Diabetes is a condition that stops the body from using glucose (a type of sugar) as energy.
Most of the food you eat gets broken down into glucose. This glucose moves into your blood stream. A hormone called insulin controls how much glucose stays in your blood. It does this by helping glucose move into your body’s cells. Your cells use glucose for energy, or store it for later use.
Insulin is made by the pancreas, a small organ near your stomach.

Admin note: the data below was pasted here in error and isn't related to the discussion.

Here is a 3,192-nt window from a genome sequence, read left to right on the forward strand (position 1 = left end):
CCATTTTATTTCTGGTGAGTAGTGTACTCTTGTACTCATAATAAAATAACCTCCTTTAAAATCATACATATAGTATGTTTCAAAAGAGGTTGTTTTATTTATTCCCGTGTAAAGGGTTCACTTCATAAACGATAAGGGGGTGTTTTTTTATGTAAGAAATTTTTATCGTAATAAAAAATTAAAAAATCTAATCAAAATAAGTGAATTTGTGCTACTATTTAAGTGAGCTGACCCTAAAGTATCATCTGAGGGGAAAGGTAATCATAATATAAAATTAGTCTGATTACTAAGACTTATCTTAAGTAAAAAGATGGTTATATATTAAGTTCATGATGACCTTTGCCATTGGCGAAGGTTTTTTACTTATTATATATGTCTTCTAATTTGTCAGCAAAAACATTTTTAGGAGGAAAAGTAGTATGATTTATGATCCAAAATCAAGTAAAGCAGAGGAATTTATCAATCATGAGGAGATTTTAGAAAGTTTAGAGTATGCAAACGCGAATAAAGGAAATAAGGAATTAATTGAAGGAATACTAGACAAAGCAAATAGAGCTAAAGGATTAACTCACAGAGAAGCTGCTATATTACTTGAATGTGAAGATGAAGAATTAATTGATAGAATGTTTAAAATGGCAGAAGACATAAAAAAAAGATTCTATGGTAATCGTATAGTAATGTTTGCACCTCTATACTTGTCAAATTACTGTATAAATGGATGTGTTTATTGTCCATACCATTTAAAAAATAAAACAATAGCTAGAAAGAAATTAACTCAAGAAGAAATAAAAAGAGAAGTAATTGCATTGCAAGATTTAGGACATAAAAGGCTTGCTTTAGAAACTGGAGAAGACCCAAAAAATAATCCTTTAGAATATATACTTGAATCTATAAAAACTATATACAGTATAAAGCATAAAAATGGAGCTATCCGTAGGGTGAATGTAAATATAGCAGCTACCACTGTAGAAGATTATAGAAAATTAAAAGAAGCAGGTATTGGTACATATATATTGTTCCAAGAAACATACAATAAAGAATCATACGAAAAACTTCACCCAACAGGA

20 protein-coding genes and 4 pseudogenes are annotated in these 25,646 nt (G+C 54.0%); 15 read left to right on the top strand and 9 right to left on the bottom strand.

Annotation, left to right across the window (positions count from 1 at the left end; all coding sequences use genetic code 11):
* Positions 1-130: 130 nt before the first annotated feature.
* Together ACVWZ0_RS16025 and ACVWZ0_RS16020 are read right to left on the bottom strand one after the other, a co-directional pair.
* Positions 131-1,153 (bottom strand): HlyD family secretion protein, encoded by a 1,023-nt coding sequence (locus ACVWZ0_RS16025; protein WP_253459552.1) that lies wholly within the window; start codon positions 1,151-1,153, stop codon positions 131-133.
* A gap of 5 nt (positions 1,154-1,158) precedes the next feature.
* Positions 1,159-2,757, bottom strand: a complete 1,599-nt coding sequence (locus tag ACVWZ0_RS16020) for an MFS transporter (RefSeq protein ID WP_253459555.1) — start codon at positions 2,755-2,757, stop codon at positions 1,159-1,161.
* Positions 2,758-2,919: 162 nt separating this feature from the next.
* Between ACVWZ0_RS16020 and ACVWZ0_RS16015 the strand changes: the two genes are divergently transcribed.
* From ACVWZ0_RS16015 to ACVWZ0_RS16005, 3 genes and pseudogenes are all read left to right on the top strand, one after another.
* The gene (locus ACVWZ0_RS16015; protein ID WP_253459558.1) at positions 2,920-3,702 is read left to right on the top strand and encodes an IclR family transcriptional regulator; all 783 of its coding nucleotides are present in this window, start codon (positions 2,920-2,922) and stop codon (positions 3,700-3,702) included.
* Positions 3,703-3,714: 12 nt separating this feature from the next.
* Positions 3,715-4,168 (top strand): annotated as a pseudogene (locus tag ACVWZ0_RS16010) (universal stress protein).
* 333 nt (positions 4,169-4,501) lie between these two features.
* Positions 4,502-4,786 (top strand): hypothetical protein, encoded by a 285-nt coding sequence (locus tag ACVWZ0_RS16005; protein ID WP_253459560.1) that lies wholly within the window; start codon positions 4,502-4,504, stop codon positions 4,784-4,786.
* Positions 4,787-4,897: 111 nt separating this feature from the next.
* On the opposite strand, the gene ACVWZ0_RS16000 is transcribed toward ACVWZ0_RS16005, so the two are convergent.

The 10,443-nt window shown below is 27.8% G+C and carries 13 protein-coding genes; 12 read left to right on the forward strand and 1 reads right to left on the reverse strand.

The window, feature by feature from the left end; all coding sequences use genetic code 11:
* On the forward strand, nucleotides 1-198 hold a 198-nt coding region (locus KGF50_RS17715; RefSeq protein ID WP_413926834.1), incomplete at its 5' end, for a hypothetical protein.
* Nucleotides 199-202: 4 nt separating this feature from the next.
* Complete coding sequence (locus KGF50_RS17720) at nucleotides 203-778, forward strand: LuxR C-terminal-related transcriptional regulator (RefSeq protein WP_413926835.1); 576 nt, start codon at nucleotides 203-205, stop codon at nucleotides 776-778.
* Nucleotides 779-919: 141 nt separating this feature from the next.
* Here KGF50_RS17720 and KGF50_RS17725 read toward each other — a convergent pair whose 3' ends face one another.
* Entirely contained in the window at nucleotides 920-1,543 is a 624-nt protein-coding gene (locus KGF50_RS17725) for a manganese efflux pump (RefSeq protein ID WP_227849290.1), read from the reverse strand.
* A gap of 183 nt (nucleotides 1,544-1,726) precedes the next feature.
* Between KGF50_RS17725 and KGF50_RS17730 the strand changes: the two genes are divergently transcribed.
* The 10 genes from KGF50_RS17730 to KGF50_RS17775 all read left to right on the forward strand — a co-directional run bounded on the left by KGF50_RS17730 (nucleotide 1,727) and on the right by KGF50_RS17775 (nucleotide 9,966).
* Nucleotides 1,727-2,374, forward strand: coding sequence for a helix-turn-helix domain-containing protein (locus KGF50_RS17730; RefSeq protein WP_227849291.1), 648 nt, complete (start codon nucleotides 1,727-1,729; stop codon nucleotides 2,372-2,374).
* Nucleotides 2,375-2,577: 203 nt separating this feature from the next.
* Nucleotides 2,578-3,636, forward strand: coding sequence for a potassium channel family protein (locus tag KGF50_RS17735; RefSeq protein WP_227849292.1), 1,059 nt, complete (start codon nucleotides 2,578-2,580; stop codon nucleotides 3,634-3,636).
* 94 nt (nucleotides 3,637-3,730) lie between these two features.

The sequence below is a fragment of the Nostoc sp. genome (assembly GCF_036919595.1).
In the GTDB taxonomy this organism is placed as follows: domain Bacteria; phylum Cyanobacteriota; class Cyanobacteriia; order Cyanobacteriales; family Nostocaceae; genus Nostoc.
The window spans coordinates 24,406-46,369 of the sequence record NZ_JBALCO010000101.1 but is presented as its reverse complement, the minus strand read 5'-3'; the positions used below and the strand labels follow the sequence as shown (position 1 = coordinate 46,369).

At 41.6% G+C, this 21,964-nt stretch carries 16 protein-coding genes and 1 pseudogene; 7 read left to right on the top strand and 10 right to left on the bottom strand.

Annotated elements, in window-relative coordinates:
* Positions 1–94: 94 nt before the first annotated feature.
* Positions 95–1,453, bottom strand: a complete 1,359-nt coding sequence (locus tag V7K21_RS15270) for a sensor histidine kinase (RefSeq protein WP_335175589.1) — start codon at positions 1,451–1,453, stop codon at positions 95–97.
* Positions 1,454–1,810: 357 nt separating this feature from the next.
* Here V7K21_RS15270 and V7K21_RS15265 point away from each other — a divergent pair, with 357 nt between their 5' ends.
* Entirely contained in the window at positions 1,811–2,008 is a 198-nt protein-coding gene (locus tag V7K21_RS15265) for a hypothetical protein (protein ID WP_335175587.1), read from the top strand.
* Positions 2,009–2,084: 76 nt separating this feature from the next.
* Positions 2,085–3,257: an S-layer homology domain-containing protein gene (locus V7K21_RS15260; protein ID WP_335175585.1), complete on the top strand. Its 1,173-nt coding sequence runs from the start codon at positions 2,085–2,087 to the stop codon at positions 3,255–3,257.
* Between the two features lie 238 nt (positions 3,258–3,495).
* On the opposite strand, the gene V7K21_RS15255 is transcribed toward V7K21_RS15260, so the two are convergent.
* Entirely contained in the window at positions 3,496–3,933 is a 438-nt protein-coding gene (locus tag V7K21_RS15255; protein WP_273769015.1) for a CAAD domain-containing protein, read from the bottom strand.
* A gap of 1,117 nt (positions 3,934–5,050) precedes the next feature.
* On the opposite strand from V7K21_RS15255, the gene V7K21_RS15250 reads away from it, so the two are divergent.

People can get type 2 diabetes if:
- their pancreas doesn’t make enough insulin, or
- insulin stops having an effect on cells. This is called ‘insulin resistance’.
In both cases, too much glucose stays in the blood, and not enough gets to the cells.
Over time, high blood glucose levels can lead to health problems with your kidneys, heart, nerves, blood vessels, eyes and feet.
Type 2 diabetes can be treated. Treatment often involves changes to how you eat and move (lifestyle) as well as medicines.
Diabetes Australia has a calculator (click here) that can help you understand if you are at risk of getting type 2 diabetes.